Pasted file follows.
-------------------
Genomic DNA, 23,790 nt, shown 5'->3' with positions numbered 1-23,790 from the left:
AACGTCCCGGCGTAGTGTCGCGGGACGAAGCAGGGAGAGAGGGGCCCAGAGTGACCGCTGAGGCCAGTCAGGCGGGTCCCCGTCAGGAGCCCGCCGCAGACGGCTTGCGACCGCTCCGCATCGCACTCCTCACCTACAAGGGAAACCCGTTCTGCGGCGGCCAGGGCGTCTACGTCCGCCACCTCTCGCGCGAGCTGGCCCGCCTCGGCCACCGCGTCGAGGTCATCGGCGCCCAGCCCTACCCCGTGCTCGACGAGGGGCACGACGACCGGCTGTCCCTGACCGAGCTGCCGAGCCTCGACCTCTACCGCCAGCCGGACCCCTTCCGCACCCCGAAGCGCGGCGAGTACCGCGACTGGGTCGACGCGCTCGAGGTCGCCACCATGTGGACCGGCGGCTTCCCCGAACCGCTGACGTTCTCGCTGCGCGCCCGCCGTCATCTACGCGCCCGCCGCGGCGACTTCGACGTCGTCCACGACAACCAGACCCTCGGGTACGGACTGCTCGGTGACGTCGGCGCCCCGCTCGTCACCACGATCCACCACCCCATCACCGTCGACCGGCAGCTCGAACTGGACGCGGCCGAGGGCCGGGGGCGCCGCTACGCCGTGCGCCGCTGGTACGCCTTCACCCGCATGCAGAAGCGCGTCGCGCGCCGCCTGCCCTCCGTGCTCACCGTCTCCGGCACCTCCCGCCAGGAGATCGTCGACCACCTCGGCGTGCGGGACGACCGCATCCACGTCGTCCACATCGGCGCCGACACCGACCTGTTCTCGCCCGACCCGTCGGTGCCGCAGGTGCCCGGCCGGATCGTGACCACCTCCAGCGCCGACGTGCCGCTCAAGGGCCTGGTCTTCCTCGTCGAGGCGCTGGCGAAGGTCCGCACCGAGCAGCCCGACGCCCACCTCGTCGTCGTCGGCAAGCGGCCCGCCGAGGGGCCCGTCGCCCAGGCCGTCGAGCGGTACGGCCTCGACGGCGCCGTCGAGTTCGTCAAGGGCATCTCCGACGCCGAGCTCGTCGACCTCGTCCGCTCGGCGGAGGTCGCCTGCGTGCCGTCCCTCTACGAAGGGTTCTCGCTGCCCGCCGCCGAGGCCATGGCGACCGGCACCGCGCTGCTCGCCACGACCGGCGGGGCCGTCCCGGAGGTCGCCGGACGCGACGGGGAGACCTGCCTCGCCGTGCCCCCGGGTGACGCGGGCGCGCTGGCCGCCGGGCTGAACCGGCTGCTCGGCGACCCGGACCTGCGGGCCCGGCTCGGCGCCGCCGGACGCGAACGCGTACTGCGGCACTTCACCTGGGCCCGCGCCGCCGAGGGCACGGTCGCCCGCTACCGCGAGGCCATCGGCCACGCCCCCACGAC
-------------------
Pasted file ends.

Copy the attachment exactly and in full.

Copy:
Genomic DNA, 23,790 nt, shown 5'->3' with positions numbered 1-23,790 from the left:
AACGTCCCGGCGTAGTGTCGCGGGACGAAGCAGGGAGAGAGGGGCCCAGAGTGACCGCTGAGGCCAGTCAGGCGGGTCCCCGTCAGGAGCCCGCCGCAGACGGCTTGCGACCGCTCCGCATCGCACTCCTCACCTACAAGGGAAACCCGTTCTGCGGCGGCCAGGGCGTCTACGTCCGCCACCTCTCGCGCGAGCTGGCCCGCCTCGGCCACCGCGTCGAGGTCATCGGCGCCCAGCCCTACCCCGTGCTCGACGAGGGGCACGACGACCGGCTGTCCCTGACCGAGCTGCCGAGCCTCGACCTCTACCGCCAGCCGGACCCCTTCCGCACCCCGAAGCGCGGCGAGTACCGCGACTGGGTCGACGCGCTCGAGGTCGCCACCATGTGGACCGGCGGCTTCCCCGAACCGCTGACGTTCTCGCTGCGCGCCCGCCGTCATCTACGCGCCCGCCGCGGCGACTTCGACGTCGTCCACGACAACCAGACCCTCGGGTACGGACTGCTCGGTGACGTCGGCGCCCCGCTCGTCACCACGATCCACCACCCCATCACCGTCGACCGGCAGCTCGAACTGGACGCGGCCGAGGGCCGGGGGCGCCGCTACGCCGTGCGCCGCTGGTACGCCTTCACCCGCATGCAGAAGCGCGTCGCGCGCCGCCTGCCCTCCGTGCTCACCGTCTCCGGCACCTCCCGCCAGGAGATCGTCGACCACCTCGGCGTGCGGGACGACCGCATCCACGTCGTCCACATCGGCGCCGACACCGACCTGTTCTCGCCCGACCCGTCGGTGCCGCAGGTGCCCGGCCGGATCGTGACCACCTCCAGCGCCGACGTGCCGCTCAAGGGCCTGGTCTTCCTCGTCGAGGCGCTGGCGAAGGTCCGCACCGAGCAGCCCGACGCCCACCTCGTCGTCGTCGGCAAGCGGCCCGCCGAGGGGCCCGTCGCCCAGGCCGTCGAGCGGTACGGCCTCGACGGCGCCGTCGAGTTCGTCAAGGGCATCTCCGACGCCGAGCTCGTCGACCTCGTCCGCTCGGCGGAGGTCGCCTGCGTGCCGTCCCTCTACGAAGGGTTCTCGCTGCCCGCCGCCGAGGCCATGGCGACCGGCACCGCGCTGCTCGCCACGACCGGCGGGGCCGTCCCGGAGGTCGCCGGACGCGACGGGGAGACCTGCCTCGCCGTGCCCCCGGGTGACGCGGGCGCGCTGGCCGCCGGGCTGAACCGGCTGCTCGGCGACCCGGACCTGCGGGCCCGGCTCGGCGCCGCCGGACGCGAACGCGTACTGCGGCACTTCACCTGGGCCCGCGCCGCCGAGGGCACGGTCGCCCGCTACCGCGAGGCCATCGGCCACGCCCCCACGAC